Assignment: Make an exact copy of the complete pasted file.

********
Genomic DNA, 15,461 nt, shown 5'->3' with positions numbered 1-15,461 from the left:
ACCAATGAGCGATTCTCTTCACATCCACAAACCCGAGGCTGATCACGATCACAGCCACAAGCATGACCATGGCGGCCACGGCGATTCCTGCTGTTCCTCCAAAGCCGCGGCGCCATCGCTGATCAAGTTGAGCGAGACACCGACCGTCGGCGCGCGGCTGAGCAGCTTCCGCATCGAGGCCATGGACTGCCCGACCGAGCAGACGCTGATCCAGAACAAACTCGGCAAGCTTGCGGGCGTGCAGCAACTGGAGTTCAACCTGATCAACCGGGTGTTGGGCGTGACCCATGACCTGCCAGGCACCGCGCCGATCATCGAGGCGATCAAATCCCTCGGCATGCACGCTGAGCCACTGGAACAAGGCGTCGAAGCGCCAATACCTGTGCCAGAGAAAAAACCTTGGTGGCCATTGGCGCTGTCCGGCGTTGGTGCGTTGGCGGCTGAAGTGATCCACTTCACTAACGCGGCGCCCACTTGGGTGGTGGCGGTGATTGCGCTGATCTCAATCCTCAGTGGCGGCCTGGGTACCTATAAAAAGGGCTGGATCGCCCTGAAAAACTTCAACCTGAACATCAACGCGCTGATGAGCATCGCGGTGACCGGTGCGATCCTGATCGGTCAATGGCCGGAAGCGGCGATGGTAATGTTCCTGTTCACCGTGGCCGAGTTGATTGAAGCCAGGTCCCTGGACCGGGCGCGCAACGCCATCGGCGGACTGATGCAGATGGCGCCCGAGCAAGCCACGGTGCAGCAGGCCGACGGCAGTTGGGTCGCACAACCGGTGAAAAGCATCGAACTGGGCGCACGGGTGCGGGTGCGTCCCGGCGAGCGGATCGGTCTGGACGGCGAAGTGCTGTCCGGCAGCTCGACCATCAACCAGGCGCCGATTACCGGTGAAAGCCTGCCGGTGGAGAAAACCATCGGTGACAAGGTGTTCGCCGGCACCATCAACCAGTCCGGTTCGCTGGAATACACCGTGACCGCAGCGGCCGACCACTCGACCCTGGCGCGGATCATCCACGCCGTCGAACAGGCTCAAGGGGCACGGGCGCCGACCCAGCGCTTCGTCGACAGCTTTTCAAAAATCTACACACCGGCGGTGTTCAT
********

Genomic DNA, 15,461 nt, shown 5'->3' with positions numbered 1-15,461 from the left:
ACCAATGAGCGATTCTCTTCACATCCACAAACCCGAGGCTGATCACGATCACAGCCACAAGCATGACCATGGCGGCCACGGCGATTCCTGCTGTTCCTCCAAAGCCGCGGCGCCATCGCTGATCAAGTTGAGCGAGACACCGACCGTCGGCGCGCGGCTGAGCAGCTTCCGCATCGAGGCCATGGACTGCCCGACCGAGCAGACGCTGATCCAGAACAAACTCGGCAAGCTTGCGGGCGTGCAGCAACTGGAGTTCAACCTGATCAACCGGGTGTTGGGCGTGACCCATGACCTGCCAGGCACCGCGCCGATCATCGAGGCGATCAAATCCCTCGGCATGCACGCTGAGCCACTGGAACAAGGCGTCGAAGCGCCAATACCTGTGCCAGAGAAAAAACCTTGGTGGCCATTGGCGCTGTCCGGCGTTGGTGCGTTGGCGGCTGAAGTGATCCACTTCACTAACGCGGCGCCCACTTGGGTGGTGGCGGTGATTGCGCTGATCTCAATCCTCAGTGGCGGCCTGGGTACCTATAAAAAGGGCTGGATCGCCCTGAAAAACTTCAACCTGAACATCAACGCGCTGATGAGCATCGCGGTGACCGGTGCGATCCTGATCGGTCAATGGCCGGAAGCGGCGATGGTAATGTTCCTGTTCACCGTGGCCGAGTTGATTGAAGCCAGGTCCCTGGACCGGGCGCGCAACGCCATCGGCGGACTGATGCAGATGGCGCCCGAGCAAGCCACGGTGCAGCAGGCCGACGGCAGTTGGGTCGCACAACCGGTGAAAAGCATCGAACTGGGCGCACGGGTGCGGGTGCGTCCCGGCGAGCGGATCGGTCTGGACGGCGAAGTGCTGTCCGGCAGCTCGACCATCAACCAGGCGCCGATTACCGGTGAAAGCCTGCCGGTGGAGAAAACCATCGGTGACAAGGTGTTCGCCGGCACCATCAACCAGTCCGGTTCGCTGGAATACACCGTGACCGCAGCGGCCGACCACTCGACCCTGGCGCGGATCATCCACGCCGTCGAACAGGCTCAAGGGGCACGGGCGCCGACCCAGCGCTTCGTCGACAGCTTTTCAAAAATCTACACACCGGCGGTGTTCAT